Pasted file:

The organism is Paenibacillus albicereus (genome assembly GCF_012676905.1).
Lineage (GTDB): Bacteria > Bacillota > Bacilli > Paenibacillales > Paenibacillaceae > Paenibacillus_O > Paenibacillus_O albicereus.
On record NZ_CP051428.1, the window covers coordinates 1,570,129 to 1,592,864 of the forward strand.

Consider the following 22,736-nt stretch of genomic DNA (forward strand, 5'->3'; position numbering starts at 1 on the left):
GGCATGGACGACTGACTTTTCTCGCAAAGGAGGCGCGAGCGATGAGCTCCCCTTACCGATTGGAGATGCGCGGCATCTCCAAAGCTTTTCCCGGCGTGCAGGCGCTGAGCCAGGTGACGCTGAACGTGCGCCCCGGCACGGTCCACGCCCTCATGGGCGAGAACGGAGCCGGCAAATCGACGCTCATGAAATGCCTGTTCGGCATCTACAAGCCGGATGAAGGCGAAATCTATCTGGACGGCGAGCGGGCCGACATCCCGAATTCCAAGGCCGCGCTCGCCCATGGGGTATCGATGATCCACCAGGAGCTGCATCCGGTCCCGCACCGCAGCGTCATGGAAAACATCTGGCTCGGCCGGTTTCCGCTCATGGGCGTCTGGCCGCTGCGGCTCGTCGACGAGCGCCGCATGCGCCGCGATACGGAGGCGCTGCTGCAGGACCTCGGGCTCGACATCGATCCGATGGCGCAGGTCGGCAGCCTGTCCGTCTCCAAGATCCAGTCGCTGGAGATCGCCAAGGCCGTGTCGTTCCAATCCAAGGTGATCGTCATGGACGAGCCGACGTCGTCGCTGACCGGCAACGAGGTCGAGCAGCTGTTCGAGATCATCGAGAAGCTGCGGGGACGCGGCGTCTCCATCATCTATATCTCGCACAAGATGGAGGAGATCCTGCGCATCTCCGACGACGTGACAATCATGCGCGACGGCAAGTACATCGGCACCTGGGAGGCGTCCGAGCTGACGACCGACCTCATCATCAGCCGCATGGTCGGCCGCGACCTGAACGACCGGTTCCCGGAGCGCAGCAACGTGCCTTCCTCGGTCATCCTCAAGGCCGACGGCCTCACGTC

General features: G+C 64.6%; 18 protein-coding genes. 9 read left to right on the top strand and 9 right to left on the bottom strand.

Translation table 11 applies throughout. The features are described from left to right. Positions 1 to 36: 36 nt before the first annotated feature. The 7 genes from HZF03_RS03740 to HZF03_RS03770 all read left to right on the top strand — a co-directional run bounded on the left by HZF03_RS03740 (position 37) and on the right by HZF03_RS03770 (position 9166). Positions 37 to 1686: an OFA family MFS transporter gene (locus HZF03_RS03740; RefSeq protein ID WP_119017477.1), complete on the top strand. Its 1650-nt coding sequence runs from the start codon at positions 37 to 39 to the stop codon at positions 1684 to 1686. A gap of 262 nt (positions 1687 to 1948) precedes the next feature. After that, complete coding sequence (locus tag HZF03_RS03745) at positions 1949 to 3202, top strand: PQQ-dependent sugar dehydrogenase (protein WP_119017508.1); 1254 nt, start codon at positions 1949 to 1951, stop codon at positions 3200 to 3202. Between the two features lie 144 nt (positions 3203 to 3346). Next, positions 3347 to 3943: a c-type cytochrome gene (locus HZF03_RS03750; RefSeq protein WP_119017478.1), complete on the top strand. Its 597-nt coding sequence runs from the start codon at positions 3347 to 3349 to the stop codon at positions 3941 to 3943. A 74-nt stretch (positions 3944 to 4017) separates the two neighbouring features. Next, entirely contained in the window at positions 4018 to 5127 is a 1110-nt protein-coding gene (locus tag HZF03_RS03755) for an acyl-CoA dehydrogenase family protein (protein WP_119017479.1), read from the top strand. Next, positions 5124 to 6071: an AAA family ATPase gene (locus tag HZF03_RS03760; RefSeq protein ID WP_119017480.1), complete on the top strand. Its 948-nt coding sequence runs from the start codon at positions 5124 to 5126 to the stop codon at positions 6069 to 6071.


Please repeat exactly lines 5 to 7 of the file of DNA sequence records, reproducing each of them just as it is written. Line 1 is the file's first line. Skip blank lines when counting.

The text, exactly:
GGCATGGACGACTGACTTTTCTCGCAAAGGAGGCGCGAGCGATGAGCTCCCCTTACCGATTGGAGATGCGCGGCATCTCCAAAGCTTTTCCCGGCGTGCAGGCGCTGAGCCAGGTGACGCTGAACGTGCGCCCCGGCACGGTCCACGCCCTCATGGGCGAGAACGGAGCCGGCAAATCGACGCTCATGAAATGCCTGTTCGGCATCTACAAGCCGGATGAAGGCGAAATCTATCTGGACGGCGAGCGGGCCGACATCCCGAATTCCAAGGCCGCGCTCGCCCATGGGGTATCGATGATCCACCAGGAGCTGCATCCGGTCCCGCACCGCAGCGTCATGGAAAACATCTGGCTCGGCCGGTTTCCGCTCATGGGCGTCTGGCCGCTGCGGCTCGTCGACGAGCGCCGCATGCGCCGCGATACGGAGGCGCTGCTGCAGGACCTCGGGCTCGACATCGATCCGATGGCGCAGGTCGGCAGCCTGTCCGTCTCCAAGATCCAGTCGCTGGAGATCGCCAAGGCCGTGTCGTTCCAATCCAAGGTGATCGTCATGGACGAGCCGACGTCGTCGCTGACCGGCAACGAGGTCGAGCAGCTGTTCGAGATCATCGAGAAGCTGCGGGGACGCGGCGTCTCCATCATCTATATCTCGCACAAGATGGAGGAGATCCTGCGCATCTCCGACGACGTGACAATCATGCGCGACGGCAAGTACATCGGCACCTGGGAGGCGTCCGAGCTGACGACCGACCTCATCATCAGCCGCATGGTCGGCCGCGACCTGAACGACCGGTTCCCGGAGCGCAGCAACGTGCCTTCCTCGGTCATCCTCAAGGCCGACGGCCTCACGTC

General features: G+C 64.6%; 18 protein-coding genes. 9 read left to right on the top strand and 9 right to left on the bottom strand.

Translation table 11 applies throughout. The features are described from left to right. Positions 1 to 36: 36 nt before the first annotated feature. The 7 genes from HZF03_RS03740 to HZF03_RS03770 all read left to right on the top strand — a co-directional run bounded on the left by HZF03_RS03740 (position 37) and on the right by HZF03_RS03770 (position 9166). Positions 37 to 1686: an OFA family MFS transporter gene (locus HZF03_RS03740; RefSeq protein ID WP_119017477.1), complete on the top strand. Its 1650-nt coding sequence runs from the start codon at positions 37 to 39 to the stop codon at positions 1684 to 1686. A gap of 262 nt (positions 1687 to 1948) precedes the next feature. After that, complete coding sequence (locus tag HZF03_RS03745) at positions 1949 to 3202, top strand: PQQ-dependent sugar dehydrogenase (protein WP_119017508.1); 1254 nt, start codon at positions 1949 to 1951, stop codon at positions 3200 to 3202. Between the two features lie 144 nt (positions 3203 to 3346). Next, positions 3347 to 3943: a c-type cytochrome gene (locus HZF03_RS03750; RefSeq protein WP_119017478.1), complete on the top strand. Its 597-nt coding sequence runs from the start codon at positions 3347 to 3349 to the stop codon at positions 3941 to 3943. A 74-nt stretch (positions 3944 to 4017) separates the two neighbouring features. Next, entirely contained in the window at positions 4018 to 5127 is a 1110-nt protein-coding gene (locus tag HZF03_RS03755) for an acyl-CoA dehydrogenase family protein (protein WP_119017479.1), read from the top strand. Next, positions 5124 to 6071: an AAA family ATPase gene (locus tag HZF03_RS03760; RefSeq protein ID WP_119017480.1), complete on the top strand. Its 948-nt coding sequence runs from the start codon at positions 5124 to 5126 to the stop codon at positions 6069 to 6071.